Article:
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Editorial: Be alert, prepare for aftershocks following powerful earthquakes

  • March 18, 2022
  • , The Japan News , 3:47 p.m.
  • English Press

Strong tremors hit large areas of the Tohoku and Kanto regions late at night. Residents need to be vigilant as another major earthquake could occur in the next few days.

 

Shortly after 11:30 p.m. on Wednesday, an earthquake occurred with its focus off the coast of Fukushima Prefecture.

 

Tremors in parts of Fukushima and Miyagi prefectures measured upper 6 on the Japanese seismic intensity scale — which tops out at 7. Also, a 30-centimeter tsunami was confirmed in Ishinomaki, Miyagi Prefecture.

 

There were deaths and numerous injuries. Cracks appeared in the Tohoku Expressway and many buildings were damaged. The 2011 Great East Japan Earthquake must have been in the minds of many people.

 

In Miyagi Prefecture, a Tohoku Shinkansen bullet train derailed while in operation. This is the second time a Shinkansen train carrying passengers has derailed. In 2004, the Joetsu Shinkansen derailed while carrying passengers during the Niigata Prefecture Chuetsu Earthquake. No passengers were injured on Wednesday, but the situation could have been catastrophic.

 

Since the Chuetsu earthquake, measures have been taken to prevent derailments on Shinkansen lines. This time it was fortunate that the train happened to be close to the station where it planned to stop and had been slowing down when the earthquake struck.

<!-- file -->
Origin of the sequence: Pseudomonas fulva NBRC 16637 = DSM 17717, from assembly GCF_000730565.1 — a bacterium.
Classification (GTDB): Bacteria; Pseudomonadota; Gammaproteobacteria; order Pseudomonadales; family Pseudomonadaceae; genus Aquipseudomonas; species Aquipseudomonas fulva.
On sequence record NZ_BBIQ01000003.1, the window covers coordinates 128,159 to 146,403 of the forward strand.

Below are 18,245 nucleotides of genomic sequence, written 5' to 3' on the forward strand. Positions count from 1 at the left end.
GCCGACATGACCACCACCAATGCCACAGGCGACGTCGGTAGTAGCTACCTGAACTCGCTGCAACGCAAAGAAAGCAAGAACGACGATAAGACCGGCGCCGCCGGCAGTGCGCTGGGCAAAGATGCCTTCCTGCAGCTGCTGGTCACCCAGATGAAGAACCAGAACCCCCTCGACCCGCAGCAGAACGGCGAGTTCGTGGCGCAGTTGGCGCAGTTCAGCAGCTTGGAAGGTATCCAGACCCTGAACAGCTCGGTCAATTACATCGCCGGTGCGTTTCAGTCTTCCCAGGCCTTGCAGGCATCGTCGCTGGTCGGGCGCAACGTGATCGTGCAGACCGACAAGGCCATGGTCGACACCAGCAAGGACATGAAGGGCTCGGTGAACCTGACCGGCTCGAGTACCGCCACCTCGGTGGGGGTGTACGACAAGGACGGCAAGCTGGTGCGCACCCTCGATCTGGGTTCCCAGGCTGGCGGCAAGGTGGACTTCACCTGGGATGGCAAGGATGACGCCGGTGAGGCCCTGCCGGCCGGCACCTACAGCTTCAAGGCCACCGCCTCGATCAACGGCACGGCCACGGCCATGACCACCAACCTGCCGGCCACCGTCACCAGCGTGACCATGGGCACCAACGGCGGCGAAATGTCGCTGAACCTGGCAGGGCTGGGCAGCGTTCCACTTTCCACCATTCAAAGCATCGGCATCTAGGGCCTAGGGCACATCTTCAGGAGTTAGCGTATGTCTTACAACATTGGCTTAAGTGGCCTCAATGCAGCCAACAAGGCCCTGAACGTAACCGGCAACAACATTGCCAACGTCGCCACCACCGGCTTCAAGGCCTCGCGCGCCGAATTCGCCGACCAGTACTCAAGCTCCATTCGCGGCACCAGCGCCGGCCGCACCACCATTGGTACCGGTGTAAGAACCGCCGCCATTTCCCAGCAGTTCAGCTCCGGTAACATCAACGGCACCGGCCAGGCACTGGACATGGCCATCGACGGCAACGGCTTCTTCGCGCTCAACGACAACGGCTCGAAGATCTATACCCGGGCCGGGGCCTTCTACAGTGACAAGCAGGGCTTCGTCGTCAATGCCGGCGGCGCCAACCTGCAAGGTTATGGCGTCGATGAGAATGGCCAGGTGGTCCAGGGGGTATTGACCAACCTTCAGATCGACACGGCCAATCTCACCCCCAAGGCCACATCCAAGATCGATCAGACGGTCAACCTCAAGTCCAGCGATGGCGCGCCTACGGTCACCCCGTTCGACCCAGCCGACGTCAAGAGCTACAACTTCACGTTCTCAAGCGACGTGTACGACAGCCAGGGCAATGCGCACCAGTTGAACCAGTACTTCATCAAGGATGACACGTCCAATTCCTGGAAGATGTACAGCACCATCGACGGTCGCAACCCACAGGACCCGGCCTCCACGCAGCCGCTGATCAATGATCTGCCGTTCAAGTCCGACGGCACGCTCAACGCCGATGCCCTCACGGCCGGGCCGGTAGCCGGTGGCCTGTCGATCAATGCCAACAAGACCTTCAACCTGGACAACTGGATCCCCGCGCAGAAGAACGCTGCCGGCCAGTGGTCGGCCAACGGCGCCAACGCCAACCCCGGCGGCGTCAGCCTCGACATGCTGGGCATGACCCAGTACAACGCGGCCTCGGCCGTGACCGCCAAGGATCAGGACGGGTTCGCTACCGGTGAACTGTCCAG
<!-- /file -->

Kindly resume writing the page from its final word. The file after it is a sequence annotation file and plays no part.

It is expected to take some time to resume operations. East Japan Railway Co. should thoroughly investigate the cause of the derailment and utilize its findings in countermeasures.

 

Following the issuance of a tsunami advisory, coastal municipalities issued evacuation instructions. Many residents rushed to shelters, but many others might have been reluctant to evacuate in the middle of the night.

 

It is important to check routes to evacuation centers on a regular basis in anticipation of night evacuations. Also, municipalities should conduct drills with nighttime disasters in mind.

 

More than 2 million households in Tokyo and other areas were without power. Traffic signals in downtown areas lost power and police officers were on duty at intersections to manage the traffic. Some people were also trapped in elevators. If the earthquake had occurred during the daytime, there would have been even more disruptions.

 

It is important for each municipality to examine the damage caused by the earthquake and reflect their findings in local disaster prevention plans.

 

The earthquake is believed to have occurred within the Pacific plate that dips beneath the continental plate, moving from the ocean side to the land side. Because the focus of the earthquake was closer to land and deeper than that of the Great East Japan Earthquake, strong tremors were felt over a wide area.

 

The area has always been seismically active, and the effects of the Great East Japan Earthquake have not yet subsided. It is essential to remain vigilant for earthquakes of this severity.

 

The earthquake on Wednesday might have loosened the ground in some places. If aftershocks occur, landslides and avalanches are possible. It is important not to let your guard down.

 

In recent years, major natural disasters such as earthquakes and typhoons have occurred one after another in various regions. People should take a fresh look at whether they are adequately prepared.

 

— The original Japanese article appeared in The Yomiuri Shimbun on March 18, 2022.

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